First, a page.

Burnout and work engagement of employees in an insurance company / Wilhelmina Johanna Coetzer
Coetzer, Wilhelmina Johanna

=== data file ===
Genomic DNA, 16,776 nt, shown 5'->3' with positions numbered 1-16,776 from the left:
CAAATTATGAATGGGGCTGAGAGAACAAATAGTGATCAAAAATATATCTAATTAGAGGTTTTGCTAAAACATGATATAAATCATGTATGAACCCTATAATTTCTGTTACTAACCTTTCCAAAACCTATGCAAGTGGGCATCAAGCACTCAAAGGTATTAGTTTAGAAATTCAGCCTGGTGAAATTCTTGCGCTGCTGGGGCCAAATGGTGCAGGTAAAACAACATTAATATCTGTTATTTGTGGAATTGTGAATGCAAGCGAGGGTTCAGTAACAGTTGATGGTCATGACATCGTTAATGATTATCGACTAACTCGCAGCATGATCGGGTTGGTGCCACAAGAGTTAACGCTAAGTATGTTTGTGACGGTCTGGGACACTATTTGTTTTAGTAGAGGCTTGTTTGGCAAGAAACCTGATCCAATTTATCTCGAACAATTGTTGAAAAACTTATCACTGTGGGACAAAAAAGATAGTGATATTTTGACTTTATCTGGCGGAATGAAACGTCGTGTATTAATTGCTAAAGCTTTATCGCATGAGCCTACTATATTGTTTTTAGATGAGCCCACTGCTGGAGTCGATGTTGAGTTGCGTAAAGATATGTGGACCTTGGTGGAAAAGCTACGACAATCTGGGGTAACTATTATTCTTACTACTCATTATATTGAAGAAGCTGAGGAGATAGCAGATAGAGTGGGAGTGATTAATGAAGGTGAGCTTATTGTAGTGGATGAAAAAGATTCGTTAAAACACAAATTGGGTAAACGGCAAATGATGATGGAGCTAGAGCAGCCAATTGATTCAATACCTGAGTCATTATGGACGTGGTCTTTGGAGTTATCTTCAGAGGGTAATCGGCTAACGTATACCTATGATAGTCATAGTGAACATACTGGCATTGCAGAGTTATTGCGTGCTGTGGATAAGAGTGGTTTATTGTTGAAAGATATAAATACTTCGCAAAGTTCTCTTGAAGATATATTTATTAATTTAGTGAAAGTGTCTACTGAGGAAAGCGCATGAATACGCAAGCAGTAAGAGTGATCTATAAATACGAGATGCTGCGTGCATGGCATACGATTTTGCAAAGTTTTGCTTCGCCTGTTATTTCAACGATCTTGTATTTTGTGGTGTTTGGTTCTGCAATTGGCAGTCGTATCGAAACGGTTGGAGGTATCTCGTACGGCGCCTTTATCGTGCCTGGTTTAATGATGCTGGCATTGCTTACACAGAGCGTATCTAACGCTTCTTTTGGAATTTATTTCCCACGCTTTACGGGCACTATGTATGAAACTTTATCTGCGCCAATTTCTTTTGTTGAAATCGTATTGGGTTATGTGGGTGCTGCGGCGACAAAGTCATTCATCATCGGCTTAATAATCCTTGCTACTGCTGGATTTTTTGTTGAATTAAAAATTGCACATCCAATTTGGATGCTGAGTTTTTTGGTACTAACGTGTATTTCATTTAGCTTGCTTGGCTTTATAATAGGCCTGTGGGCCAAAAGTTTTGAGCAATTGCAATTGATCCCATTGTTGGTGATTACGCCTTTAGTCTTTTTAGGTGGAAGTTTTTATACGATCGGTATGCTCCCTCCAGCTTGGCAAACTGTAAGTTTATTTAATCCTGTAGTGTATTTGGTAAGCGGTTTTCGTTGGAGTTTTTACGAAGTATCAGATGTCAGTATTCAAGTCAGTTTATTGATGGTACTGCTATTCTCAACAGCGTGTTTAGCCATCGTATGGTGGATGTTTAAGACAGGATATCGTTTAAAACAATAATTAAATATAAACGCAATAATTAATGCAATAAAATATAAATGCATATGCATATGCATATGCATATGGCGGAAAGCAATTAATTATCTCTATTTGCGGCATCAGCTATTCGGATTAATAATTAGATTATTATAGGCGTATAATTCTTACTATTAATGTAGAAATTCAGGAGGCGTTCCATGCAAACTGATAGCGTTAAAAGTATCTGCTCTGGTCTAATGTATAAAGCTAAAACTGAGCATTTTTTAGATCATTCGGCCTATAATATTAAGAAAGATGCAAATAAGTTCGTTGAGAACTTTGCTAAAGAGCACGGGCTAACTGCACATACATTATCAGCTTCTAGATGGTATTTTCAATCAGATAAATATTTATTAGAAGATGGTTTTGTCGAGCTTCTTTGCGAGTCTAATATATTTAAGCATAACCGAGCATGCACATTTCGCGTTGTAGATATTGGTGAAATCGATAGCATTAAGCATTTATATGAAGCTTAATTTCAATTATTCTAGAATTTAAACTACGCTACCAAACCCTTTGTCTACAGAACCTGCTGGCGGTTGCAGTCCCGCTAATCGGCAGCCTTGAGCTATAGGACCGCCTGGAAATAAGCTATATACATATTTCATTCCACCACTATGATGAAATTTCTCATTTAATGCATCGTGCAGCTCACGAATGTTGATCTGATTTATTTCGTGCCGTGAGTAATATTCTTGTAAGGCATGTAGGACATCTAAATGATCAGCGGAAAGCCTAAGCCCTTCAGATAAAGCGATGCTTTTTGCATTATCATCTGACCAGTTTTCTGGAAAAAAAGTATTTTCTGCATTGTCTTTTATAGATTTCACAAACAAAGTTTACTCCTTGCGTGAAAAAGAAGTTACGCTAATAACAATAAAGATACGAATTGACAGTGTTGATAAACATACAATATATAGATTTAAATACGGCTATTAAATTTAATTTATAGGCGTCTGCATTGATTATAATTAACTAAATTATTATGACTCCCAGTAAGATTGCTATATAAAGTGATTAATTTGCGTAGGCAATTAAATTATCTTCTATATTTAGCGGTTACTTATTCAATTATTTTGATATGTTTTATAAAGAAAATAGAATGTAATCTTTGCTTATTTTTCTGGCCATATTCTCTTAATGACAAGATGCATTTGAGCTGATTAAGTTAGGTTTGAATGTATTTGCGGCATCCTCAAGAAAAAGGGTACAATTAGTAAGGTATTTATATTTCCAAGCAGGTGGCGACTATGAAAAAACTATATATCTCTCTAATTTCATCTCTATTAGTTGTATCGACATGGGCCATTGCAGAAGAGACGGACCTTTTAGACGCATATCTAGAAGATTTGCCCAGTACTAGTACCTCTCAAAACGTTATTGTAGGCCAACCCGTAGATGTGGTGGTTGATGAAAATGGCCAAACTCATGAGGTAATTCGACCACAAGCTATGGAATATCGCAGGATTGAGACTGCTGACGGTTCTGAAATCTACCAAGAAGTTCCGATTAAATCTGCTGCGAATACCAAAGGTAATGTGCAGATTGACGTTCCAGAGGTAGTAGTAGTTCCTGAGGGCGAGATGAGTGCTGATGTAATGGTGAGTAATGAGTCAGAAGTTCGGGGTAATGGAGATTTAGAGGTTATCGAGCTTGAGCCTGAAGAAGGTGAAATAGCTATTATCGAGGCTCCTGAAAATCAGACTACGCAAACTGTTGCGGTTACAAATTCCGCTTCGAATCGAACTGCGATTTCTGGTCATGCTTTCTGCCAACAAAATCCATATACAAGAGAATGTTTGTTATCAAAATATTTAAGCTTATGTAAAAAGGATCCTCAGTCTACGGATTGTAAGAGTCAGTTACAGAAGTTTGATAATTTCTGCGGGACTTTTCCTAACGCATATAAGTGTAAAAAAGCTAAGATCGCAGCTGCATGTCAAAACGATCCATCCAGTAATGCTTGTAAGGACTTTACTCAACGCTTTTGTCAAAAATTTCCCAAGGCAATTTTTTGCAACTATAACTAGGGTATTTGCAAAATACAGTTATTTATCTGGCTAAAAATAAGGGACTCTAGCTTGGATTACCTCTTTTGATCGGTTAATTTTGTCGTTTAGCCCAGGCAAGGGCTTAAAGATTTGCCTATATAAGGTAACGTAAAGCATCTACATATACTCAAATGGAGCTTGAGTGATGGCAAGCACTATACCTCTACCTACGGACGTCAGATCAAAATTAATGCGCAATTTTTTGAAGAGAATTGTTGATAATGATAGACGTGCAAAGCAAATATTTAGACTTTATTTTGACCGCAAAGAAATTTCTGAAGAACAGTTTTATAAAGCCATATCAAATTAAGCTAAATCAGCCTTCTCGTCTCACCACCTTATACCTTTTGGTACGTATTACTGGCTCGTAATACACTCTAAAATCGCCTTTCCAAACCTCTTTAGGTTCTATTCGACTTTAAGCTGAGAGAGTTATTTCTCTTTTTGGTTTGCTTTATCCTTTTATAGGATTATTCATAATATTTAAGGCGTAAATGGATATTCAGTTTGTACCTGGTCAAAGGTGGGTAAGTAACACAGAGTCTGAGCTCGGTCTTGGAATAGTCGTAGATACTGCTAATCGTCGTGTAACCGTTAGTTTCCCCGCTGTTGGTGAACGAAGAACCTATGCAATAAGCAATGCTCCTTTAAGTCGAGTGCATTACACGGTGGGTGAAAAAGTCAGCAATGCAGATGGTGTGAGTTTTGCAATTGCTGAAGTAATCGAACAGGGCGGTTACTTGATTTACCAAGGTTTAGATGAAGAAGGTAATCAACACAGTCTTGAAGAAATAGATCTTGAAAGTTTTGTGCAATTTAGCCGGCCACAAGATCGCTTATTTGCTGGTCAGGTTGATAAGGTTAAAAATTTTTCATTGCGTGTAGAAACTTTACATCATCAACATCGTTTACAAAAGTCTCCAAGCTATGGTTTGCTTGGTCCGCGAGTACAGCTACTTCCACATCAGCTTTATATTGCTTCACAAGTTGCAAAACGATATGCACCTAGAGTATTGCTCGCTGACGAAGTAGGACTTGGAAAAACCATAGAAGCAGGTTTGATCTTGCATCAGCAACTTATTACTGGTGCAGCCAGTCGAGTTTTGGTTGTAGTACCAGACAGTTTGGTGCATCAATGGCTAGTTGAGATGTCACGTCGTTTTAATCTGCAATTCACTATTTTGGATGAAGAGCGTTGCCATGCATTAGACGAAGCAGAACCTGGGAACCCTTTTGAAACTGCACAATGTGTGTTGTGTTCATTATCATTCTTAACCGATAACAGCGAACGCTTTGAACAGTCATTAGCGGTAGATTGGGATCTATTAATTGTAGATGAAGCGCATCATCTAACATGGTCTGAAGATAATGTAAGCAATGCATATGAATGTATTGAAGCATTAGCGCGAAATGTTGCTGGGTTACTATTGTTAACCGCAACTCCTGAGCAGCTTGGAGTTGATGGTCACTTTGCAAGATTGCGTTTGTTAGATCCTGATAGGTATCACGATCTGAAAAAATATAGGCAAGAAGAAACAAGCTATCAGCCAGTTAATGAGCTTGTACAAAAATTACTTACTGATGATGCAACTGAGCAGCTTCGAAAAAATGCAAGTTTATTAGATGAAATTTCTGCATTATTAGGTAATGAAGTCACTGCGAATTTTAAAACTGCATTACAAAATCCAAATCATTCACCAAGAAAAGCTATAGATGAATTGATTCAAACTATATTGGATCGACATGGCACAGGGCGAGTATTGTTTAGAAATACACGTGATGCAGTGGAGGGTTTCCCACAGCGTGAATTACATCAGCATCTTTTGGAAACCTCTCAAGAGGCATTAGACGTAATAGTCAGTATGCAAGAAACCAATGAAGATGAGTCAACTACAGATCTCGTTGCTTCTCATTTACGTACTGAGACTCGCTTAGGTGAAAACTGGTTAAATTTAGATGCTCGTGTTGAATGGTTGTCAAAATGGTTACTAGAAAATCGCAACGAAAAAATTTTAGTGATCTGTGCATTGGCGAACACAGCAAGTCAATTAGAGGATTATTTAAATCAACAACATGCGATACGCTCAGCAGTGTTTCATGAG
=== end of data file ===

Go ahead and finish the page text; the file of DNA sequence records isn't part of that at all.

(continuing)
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Continuous changes along with the increased pressure to perform may result in feelings of distrust, strain in interpersonal relations, psychological strain, fatigue and tension, all affecting the well-being of employees. Tracking and addressing the effectiveness of employees in the work context in areas that could impact on the standard of their services is important. Burnout and work engagement are specific focus areas in this regard. To measure burnout and work engagement, it is important to use reliable and valid instruments. However, there is a lack of empirical research systematically investigating burnout and work engagement in South Africa, as well as serious limitations, including poorly designed studies, a lack of sophisticated statistical analyses and poorly controlled studies. Furthermore, South Africa is a multicultural society and therefore, when burnout and work engagement measures are applied to different cultural groups, issues of equivalence become important. The objectives of this study were to standardise the MBI-GS and UWES for employees in an insurance company and to determine equivalence for each instrument, to determine the occupational stressors experienced and demographic differences in terms of the experience of occupational stressors and to test a causal model of work wellness consisting of burnout, work engagement, job demands, job resources, health, optimism and intention to leave. The research method for each of the three articles consists of a brief literature review and an empirical study. A cross-sectional survey design was used. An availability sample (N = 613) fiom employees in an insurance company was taken. The Maslach Burnout Inventory - General Survey (MBI-GS), Utrecht Work Engagement Scale (UWES), Life Orientation Test - Revised (LOT-R), An Organisational Stress Screening Tool (ASSET), Job Characteristics Scale (JCS) and a biographical questionnaire were administered. The statistical analysis was carried out with the help of the SAS program and AMOS. The statistical methods utilised in the three articles consisted of descriptive statistics, Cronbach alpha coefficients, inter-item correlations, Pearson product-moment correlation coefficients and structural equation modelling methods. One-way analysis of variance (ANOVA) was also utilised to determine differences between the subgroups of the sample. Structural equation modelling confirmed a three-factor model of burnout, consisting of exhaustion, cynicism and professional efficacy. The three-factor model of work engagement represented the data quite well after certain items had been replaced due to semantic differences. The MBI-GS and UWES both showed acceptable internal consistencies. Construct equivalence for different language groups were confumed for the MBI-GS and UWES. The continuous exposure to things like change, competitiveness and rivalry may result in feelings of stress. Stress may have a negative impact on the health and well-being of individuals. Physical and psychological ill health was found to be the major outcome of stress for employees. Commitment moderated the effect of occupational stress on ill health. Specific occupational stressors indicated in an insurance company had to do with performance management, job characteristics, redundancy of skills and remuneration. Biographical factors (i.e. department, level, years' experience) had an impact on the experience of occupational stressors. A one-factor, four-factor and three-factor wellness model was tested. The three-factor model, comprising exhaustion and cynicism loading on burnout and a combined work engagement (vigour and dedication) dimension, provided the best fit with the data. The causal model of work wellness provides support for the COBE model, assuming job demands and job resources. A lack of job resources increases the levels of burnout of employees, as well as the intention to leave the organisation. The availability of job resources increases the levels of work engagement. Employees who experience excessive workloads are likely to develop high levels of burnout which, in turn, may lead to health problems. Recommendations for future research were made.
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